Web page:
- The Washington Times - Thursday, July 21, 2016

“Mount Vernon. Monticello. Wareham Place? If Donald Trump wins the presidency in November, his modest boyhood home in Jamaica Estates in Queens, New York arguably could attain something approaching the status of George Washington’s or Thomas Jefferson’s historic residences,” notes an analysis in MarketWatch.

The former roost of the Republican presidential nominee is now up for sale. Indeed, Mr. Trump grew up at 1815 Wareham Place, a 2,000-square-foot Tudor-style home built in 1940. There’s a finished basement, a screened-in porch, but it’s a far cry from the 24-karat, gold-plated fixtures found in Trump Towers. The home is priced at $1.6 million — about $700,000 more than what typical homes in the neighborhood are worth.

“If the 70-year-old real-estate developer becomes the nation’s 45th president in November, the home could have a lot more cachet. And it appears the selling agent is counting on such a Trump-like premium,” Marketwatch noted.

Boyhood homes are destinations for many. The National Park Service currently either oversees or promotes the former domiciles and significant personal sites of 43 presidents. The federal agency has crafted an entire national itinerary for those, in the words of presidential historian Richard Norton Smith, who “want to experience the presidency, to live vicariously for an hour or two in the shoes of a commander-in-chief.”


It’s that time of year again. The White House has announced when President Obama and his family are off for their annual summer sojourn to Martha’s Vineyard. This year, they depart the nation’s capital aboard the magnificent but pricey Air Force One on Aug. 6, to return Aug. 21. Should Mr. Obama vacation again on the island next summer, he will do so as a civilian.

And, on an unrelated matter, for those keeping count, he has 181 days left in office.

Meanwhile, things are buzzing up there in Massachusetts.

“Advance preparations are already well under way for the presidential visit. Secret Service and members of the national press corps have been booking rooms, and the Coast Guard and Martha’s Vineyard Airport are preparing,” reports the local Vineyard Gazette newspaper.

The locals are weighing in. “Looking forward to September already,” noted one Gazette reader.

“All the more reason not to vote for Hillary. Definitely do not want the Clintons coming back every year,” noted another.


Tired of the excruciating back and forth about what’s proper, polite and acceptable in these frantic times? Most Americans — 59 percent — say “too many people are easily offended these days over the language that others use,” says a new Pew Research Center poll that reveals “starkly divergent views” among the demographics. Seventy-eight percent of Republicans and 83 percent of those who support GOP nominee Donald Trump say people become offended too easily. Among Democrats, the number is 37 percent; among those who support Democratic nominee Hillary Clinton, the number is 39 percent.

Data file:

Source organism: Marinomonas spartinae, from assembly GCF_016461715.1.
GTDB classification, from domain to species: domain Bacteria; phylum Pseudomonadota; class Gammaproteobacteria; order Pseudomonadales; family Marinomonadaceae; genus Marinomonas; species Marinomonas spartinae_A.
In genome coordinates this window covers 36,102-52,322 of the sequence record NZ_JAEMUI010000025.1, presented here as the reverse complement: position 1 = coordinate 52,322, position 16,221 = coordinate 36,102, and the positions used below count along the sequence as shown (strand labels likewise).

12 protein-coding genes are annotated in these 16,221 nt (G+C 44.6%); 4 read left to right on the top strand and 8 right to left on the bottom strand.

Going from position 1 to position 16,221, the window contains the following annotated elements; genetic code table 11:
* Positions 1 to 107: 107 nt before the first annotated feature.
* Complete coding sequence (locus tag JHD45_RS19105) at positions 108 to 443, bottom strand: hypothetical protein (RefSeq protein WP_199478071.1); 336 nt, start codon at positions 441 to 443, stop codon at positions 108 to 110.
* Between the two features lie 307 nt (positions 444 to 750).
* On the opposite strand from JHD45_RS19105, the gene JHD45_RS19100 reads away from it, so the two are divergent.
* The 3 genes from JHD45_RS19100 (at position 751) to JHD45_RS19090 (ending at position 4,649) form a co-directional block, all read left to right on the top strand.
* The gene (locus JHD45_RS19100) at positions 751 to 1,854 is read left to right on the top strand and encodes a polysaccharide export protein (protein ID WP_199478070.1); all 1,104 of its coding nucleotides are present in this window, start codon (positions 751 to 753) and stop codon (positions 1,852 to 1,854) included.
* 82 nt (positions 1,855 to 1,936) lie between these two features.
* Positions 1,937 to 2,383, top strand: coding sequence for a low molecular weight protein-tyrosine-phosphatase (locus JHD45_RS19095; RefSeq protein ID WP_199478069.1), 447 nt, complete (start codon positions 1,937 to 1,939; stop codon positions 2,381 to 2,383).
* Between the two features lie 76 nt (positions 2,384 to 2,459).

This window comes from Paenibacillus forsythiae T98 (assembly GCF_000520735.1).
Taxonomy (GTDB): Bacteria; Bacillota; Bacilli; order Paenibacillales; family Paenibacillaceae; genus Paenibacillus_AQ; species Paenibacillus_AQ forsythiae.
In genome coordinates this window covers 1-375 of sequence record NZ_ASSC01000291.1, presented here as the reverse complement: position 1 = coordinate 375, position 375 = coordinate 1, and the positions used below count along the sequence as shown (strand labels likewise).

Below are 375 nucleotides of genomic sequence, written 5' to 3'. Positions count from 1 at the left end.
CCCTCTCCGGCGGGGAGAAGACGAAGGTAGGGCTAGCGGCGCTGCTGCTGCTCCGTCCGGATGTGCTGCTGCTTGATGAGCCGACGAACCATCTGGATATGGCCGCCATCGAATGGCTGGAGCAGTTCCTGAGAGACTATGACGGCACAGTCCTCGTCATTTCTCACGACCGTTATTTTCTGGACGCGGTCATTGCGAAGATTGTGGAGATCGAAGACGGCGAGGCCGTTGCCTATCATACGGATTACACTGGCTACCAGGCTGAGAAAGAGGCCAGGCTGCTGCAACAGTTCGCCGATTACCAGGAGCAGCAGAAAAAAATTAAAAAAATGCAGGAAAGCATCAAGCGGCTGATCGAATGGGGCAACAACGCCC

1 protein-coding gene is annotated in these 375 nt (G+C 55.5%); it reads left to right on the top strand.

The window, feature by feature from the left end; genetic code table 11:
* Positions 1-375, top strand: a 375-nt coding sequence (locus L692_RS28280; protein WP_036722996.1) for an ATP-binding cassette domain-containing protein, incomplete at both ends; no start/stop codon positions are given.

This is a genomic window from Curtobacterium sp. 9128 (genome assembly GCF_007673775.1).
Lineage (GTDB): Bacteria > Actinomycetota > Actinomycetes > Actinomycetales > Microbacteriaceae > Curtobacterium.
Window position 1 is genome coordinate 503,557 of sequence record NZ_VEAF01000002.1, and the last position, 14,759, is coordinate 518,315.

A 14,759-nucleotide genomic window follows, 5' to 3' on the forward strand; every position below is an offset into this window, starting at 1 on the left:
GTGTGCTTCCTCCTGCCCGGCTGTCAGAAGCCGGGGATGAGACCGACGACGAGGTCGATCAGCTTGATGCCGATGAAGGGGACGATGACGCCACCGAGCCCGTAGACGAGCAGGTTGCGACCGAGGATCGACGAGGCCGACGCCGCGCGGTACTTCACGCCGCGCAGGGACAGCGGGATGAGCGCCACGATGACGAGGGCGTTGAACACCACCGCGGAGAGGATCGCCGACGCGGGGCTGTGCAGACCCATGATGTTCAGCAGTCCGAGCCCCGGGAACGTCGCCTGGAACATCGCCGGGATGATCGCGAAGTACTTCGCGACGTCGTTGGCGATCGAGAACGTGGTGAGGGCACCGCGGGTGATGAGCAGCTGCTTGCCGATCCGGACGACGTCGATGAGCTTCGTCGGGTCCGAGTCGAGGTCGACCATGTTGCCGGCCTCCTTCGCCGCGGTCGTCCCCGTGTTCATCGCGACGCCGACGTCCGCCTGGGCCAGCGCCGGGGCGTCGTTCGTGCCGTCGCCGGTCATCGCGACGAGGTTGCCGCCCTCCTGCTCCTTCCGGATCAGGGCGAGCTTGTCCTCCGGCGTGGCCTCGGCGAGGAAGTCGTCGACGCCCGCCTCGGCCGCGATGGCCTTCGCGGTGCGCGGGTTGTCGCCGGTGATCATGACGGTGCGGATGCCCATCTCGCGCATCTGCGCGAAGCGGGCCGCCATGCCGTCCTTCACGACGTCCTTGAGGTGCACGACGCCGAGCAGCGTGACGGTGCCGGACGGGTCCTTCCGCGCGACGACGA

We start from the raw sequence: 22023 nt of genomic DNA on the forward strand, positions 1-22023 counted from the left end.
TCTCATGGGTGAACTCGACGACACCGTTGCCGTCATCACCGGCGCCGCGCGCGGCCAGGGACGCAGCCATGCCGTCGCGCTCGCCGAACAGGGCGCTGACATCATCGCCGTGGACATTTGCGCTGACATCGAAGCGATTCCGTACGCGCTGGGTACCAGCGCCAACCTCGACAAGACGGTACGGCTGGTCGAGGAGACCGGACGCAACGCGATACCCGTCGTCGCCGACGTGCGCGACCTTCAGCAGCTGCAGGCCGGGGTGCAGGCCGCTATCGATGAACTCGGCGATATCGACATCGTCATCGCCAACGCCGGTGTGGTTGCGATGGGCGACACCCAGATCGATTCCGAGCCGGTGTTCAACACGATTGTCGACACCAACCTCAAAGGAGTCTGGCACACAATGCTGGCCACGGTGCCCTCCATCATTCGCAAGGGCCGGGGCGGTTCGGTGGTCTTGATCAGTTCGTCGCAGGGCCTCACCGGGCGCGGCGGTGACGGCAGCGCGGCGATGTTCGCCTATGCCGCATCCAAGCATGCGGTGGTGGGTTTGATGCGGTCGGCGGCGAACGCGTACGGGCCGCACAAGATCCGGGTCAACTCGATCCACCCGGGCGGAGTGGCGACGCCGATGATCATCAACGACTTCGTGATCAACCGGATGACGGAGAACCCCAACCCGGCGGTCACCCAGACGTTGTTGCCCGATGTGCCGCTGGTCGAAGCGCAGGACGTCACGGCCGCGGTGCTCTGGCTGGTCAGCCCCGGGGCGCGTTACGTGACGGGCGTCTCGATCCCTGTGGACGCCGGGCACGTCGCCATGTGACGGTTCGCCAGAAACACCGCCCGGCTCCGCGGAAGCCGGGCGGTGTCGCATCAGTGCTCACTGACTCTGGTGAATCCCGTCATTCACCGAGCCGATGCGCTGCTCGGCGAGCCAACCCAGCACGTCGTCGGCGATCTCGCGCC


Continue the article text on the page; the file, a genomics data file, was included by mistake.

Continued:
Should we all be more careful about offending people of different backgrounds? The poll found that 39 percent of Americans overall agree with that idea, including 21 percent of Republicans and 16 percent of the Trump fans. Among Democrats, 61 percent want more careful policing of language, along with 59 percent of the Clinton supporters.


Michael Needham, CEO of Heritage Action for America, the grass-roots arm of The Heritage Foundation, has advice for conservative: Speak up. Now is the time to clarify policy priorities for the newly minted GOP presidential nominee. Mr. Needham has spelled out a wish list for Donald Trump and the Grand Old Party itself, released as the Republican National Convention raged this week. Curious? Here it is:

“Eliminate today’s federal tax code, and replace it with a new, fair, flat tax; free our children and grandchildren from the crushing national debt; reward hard work instead of no work; replace Obamacare with a market-driven, patient-centric reform and balance the federal budget by slashing the size of government,” the list states.

“Unleash the full potential of private enterprise by cutting regulations; stop illegal immigration by securing our borders and enforcing the laws; defend our nation against the scourge of radical Islamic terrorism; honor traditional marriage as the cornerstone of society; uphold the Constitution; believe in the power of we, the people.” Find the group at HeritageAction.com.


Classic craftsman-style home built in 1910 in Richmond, Indiana. Three bedrooms, three baths, 2,360 square feet. Original cherry wood interior includes beams, mantles and staircase. Beveled glass doors, grand fireplace, artisan accent tiles, formal living and dining rooms, study, den, sleeping porches, laundry chute. Two-story carriage house, two-car garage. Priced at $159,900 through Lingle.com; enter 10027091 in search function.


51 percent of Americans ages 18 to 29 years say they “oppose” capitalism; 42 percent support it.

45 percent use “neutral words” to describe capitalism; “money” was the most frequently cited term, followed by “I don’t know.”

27 percent use negative words to describe it; the most frequently cited word was “greed,” followed by “corrupt” and “control.”

15 percent use positive words; “free market” was the most frequently cited word, followed by “good” and “profit.”

Source: A Harvard University Institute of Politics poll of 1,000 Americans aged 18 to 29 conducted June 21 to July 3 and released Wednesday.

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